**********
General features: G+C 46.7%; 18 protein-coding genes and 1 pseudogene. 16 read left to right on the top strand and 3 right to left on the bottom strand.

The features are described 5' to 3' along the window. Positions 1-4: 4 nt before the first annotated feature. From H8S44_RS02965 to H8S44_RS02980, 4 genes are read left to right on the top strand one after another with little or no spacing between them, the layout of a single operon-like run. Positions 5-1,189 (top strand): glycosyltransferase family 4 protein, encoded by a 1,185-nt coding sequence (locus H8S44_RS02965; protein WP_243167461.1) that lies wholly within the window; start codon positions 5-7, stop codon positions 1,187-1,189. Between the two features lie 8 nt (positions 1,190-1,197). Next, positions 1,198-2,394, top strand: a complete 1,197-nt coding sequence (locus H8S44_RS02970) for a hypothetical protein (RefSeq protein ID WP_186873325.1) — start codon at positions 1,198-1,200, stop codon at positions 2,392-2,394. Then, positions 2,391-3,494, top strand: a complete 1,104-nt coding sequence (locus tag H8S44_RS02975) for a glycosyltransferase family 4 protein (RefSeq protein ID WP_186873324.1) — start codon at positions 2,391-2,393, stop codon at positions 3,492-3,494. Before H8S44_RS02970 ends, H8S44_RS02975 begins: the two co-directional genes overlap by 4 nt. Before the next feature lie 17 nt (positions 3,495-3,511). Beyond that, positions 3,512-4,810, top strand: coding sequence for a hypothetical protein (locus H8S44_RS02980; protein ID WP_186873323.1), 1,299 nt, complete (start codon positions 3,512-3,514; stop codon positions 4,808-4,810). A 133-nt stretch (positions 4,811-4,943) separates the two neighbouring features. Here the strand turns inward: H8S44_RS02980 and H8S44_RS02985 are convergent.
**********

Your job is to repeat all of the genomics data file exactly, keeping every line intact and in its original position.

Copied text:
General features: G+C 46.7%; 18 protein-coding genes and 1 pseudogene. 16 read left to right on the top strand and 3 right to left on the bottom strand.

The features are described 5' to 3' along the window. Positions 1-4: 4 nt before the first annotated feature. From H8S44_RS02965 to H8S44_RS02980, 4 genes are read left to right on the top strand one after another with little or no spacing between them, the layout of a single operon-like run. Positions 5-1,189 (top strand): glycosyltransferase family 4 protein, encoded by a 1,185-nt coding sequence (locus H8S44_RS02965; protein WP_243167461.1) that lies wholly within the window; start codon positions 5-7, stop codon positions 1,187-1,189. Between the two features lie 8 nt (positions 1,190-1,197). Next, positions 1,198-2,394, top strand: a complete 1,197-nt coding sequence (locus H8S44_RS02970) for a hypothetical protein (RefSeq protein ID WP_186873325.1) — start codon at positions 1,198-1,200, stop codon at positions 2,392-2,394. Then, positions 2,391-3,494, top strand: a complete 1,104-nt coding sequence (locus tag H8S44_RS02975) for a glycosyltransferase family 4 protein (RefSeq protein ID WP_186873324.1) — start codon at positions 2,391-2,393, stop codon at positions 3,492-3,494. Before H8S44_RS02970 ends, H8S44_RS02975 begins: the two co-directional genes overlap by 4 nt. Before the next feature lie 17 nt (positions 3,495-3,511). Beyond that, positions 3,512-4,810, top strand: coding sequence for a hypothetical protein (locus H8S44_RS02980; protein ID WP_186873323.1), 1,299 nt, complete (start codon positions 3,512-3,514; stop codon positions 4,808-4,810). A 133-nt stretch (positions 4,811-4,943) separates the two neighbouring features. Here the strand turns inward: H8S44_RS02980 and H8S44_RS02985 are convergent.